In nomine Jesu!
We are now firmly ensconced in my favorite Gospel (Use the force, Luke!); and we'll remain firmly ensconced in Luke's Gospel until November 22! (Alleluia!) Except for next Sunday when we'll jump back into John's Gospel, but then Pastor Stahler will be preaching and that's his favorite Gospel and so everything will be OK. Luke is my favorite Gospel, it's the one I think most directly addresses the "waste of our wraths and sorrows" in these days, and so it won't surprise you that Luke's account of Jesus' baptism is my favorite too.
Don't get me wrong: I like each of three baptismal accounts. Each serves a purpose. Mark begins his story with it and uses this event to identify who Jesus is. Matthew has all that interesting back and forth between John and Jesus about who should baptize whom: his claim is that baptism is necessary "to fulfill all righteousness" and the dialogue leads to that.
But Luke makes one important point: His is the only account in which the Spirit is described as descending "on [Jesus] in bodily form as a dove." As we just heard: "The heaven was
opened, and the Holy Spirit descended upon him in bodily form like a dove. And a voice came from heaven..." for all to see, for all to hear.
It's a communal event. Everyone can see it and everyone can hear the voice from heaven.
For Luke this is the moment of public recognition. This is the moment in which Jesus becomes who he already is, the moment in which he publicly assumes his identity; the beginning of his new life as the Son of God. From now on, whatever Jesus says and whatever Jesus does acquires new meaning. From this moment, as far as the public is concerned, Jesus' acts and Jesus' words are the works and words of the "beloved Son of God." It's a commissioning â€” an ordination to service; an empowering to carry out God's mission with the people, among the people and for the people.
So it is for us: Baptism is, among other things, a sign of public recognition, when all see us publicly assume our identity as children of God; the moment in which as children of God we are commissioned and empowered for service. Baptism is the sign for all to see that God loves us and chooses us as members of the family that
is Christ's Church and pours upon us all God's gifts of grace. Once we go public as children of God, our words and actions acquire new meaning. We are "sealed by the Holy Spirit and marked with the cross of Christ forever;" and, if we so choose, with Baptism we begin a journey toward our true selves; we acquire a new identity, we begin becoming who we really are. Quite a responsibility, isn't it?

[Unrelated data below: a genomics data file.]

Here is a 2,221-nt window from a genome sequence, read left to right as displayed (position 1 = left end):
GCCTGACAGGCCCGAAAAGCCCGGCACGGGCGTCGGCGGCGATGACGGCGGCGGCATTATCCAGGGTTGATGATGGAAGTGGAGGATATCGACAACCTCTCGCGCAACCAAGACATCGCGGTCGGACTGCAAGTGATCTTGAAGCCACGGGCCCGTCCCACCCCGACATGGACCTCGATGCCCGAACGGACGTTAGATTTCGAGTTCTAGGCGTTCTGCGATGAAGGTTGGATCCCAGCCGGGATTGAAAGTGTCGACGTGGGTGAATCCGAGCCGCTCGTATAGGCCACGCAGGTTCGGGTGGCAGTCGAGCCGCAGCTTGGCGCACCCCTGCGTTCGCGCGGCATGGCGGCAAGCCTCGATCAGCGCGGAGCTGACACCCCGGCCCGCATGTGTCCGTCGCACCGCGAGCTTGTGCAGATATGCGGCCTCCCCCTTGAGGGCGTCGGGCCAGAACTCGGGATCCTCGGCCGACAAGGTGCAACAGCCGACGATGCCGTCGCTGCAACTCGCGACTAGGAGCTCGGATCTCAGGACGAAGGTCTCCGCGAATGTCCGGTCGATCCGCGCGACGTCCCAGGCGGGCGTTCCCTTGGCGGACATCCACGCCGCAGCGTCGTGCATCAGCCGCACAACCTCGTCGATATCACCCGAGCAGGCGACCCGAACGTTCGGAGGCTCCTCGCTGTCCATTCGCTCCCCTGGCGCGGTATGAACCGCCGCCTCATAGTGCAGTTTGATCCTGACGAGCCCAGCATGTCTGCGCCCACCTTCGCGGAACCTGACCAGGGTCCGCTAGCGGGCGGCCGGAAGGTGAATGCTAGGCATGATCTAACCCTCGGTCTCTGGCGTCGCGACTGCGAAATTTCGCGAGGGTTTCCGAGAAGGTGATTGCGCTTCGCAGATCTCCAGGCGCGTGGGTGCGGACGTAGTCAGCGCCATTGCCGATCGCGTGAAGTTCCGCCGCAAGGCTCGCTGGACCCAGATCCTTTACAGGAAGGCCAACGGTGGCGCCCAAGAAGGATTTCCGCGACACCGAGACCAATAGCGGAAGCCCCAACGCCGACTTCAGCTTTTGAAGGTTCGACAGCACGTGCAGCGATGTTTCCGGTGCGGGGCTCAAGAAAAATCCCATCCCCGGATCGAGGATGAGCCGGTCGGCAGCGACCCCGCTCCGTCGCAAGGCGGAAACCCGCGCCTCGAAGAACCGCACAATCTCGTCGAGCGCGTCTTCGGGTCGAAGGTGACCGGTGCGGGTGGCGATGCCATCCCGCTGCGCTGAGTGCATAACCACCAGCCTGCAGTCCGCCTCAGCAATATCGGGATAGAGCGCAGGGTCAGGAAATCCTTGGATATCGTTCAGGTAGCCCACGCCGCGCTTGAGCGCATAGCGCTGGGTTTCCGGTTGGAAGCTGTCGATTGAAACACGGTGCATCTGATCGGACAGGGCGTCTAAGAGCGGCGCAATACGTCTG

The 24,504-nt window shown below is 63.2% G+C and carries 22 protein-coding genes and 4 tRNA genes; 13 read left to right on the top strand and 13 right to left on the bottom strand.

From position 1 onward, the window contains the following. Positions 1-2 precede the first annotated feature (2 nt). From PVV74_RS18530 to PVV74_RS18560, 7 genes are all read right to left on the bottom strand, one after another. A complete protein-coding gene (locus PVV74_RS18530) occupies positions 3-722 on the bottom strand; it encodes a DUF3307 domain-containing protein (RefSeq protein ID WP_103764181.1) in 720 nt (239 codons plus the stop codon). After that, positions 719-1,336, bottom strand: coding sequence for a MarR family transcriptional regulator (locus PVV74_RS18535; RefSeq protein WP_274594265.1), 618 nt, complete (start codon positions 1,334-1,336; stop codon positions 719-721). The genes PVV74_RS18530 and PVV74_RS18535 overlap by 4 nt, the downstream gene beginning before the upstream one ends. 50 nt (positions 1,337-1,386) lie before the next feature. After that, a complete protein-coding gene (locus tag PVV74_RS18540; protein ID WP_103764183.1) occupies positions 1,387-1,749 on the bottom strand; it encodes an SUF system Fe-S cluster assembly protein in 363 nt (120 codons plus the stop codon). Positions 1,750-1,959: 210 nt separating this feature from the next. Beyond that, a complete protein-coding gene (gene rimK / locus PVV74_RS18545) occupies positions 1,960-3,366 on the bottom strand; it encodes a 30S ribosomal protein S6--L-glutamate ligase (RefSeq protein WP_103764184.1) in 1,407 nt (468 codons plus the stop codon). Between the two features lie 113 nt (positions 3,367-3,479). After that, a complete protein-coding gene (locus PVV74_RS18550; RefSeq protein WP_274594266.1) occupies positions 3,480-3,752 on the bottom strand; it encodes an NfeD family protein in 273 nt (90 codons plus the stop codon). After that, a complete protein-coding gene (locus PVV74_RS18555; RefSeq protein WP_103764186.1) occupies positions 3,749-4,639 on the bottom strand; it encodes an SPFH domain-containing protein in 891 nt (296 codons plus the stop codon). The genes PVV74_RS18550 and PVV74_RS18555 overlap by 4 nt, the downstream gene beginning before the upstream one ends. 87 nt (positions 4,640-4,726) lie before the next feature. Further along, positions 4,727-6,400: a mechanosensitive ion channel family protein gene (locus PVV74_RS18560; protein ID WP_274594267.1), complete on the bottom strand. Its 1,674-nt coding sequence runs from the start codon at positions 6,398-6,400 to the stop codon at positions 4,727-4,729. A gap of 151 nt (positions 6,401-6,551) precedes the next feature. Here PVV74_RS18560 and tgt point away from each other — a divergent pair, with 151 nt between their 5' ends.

But, you see, we don't have to do anything if we don't want to. Baptism is a gift. No strings attached. We don't need to do anything to deserve it. As theologian Paul Tillich put it: "You are accepted, what you have to do is accept the fact that you are accepted."*
Baptism is the public sign of that God accepts us, unconditionally; our life after baptism is the sign of our acceptance of God. Or not. That's why we talk â€” incessantly here â€” about "living out" our baptism. That's why we live in a community of faith: because we need a community to help us live out our baptism, to help us learn and grow in faith and in faithful living.
Baptism is not a private affair. Just like our whole journey in Christ is not a lonely one.
We are empowered and sustained by prayer; we are supported and lifted up by people around us. We live out our baptism through service and solidarity.
Every time a community participates in a baptismal rite all are reminded of our inclusion in the Kingdom of God. More than just reminded, we are asked again and again to respond to it in faith and solidarity to one another.
But wait, there's more. In his Small Catechism, Martin Luther tells us that "clearly the water doesn't do this alone, but the word of God which is with, in, and among the water and faith which trusts this word of God in the water."
When we gather to hear the Word, when we trust this word by faith, when we offer ourselves in thanksgiving and praise, we continue the process of becoming instruments of forgiveness, redemption and transformation for all those who pass by and see us from outside, for all those we touch in our daily lives within and without these walls. In a way we become baptism. We gather here and then we go out there with a message of love and grace and inclusion for all which is very much at odds with the message of this world.
St. Augustine once noted that when we eat any other food that food becomes, upon consumption what we are, but when we eat the bread and drink the cup of the Eucharist, we become what we eat. That, he wrote, is the real miracle of the mass.
In a similar way, I think, because we were drowned in the waters of baptism once and because we continue to be splashed, even to splash ourselves, with baptismal water, we become the waters of baptism; we become the means by which God touches the world with all-inclusive love. We become Christ-like; we bring the design of God's great love closer to all around us; we become in the sight of the public what God says that we are in God's sight: Beloved children of God. And that is who we are.
Amandus J. Derr
Saint Peter's Church
In the City of New York
*Tillich, P The Shaking of the Foundation. Scribner's, New York, 1942, p162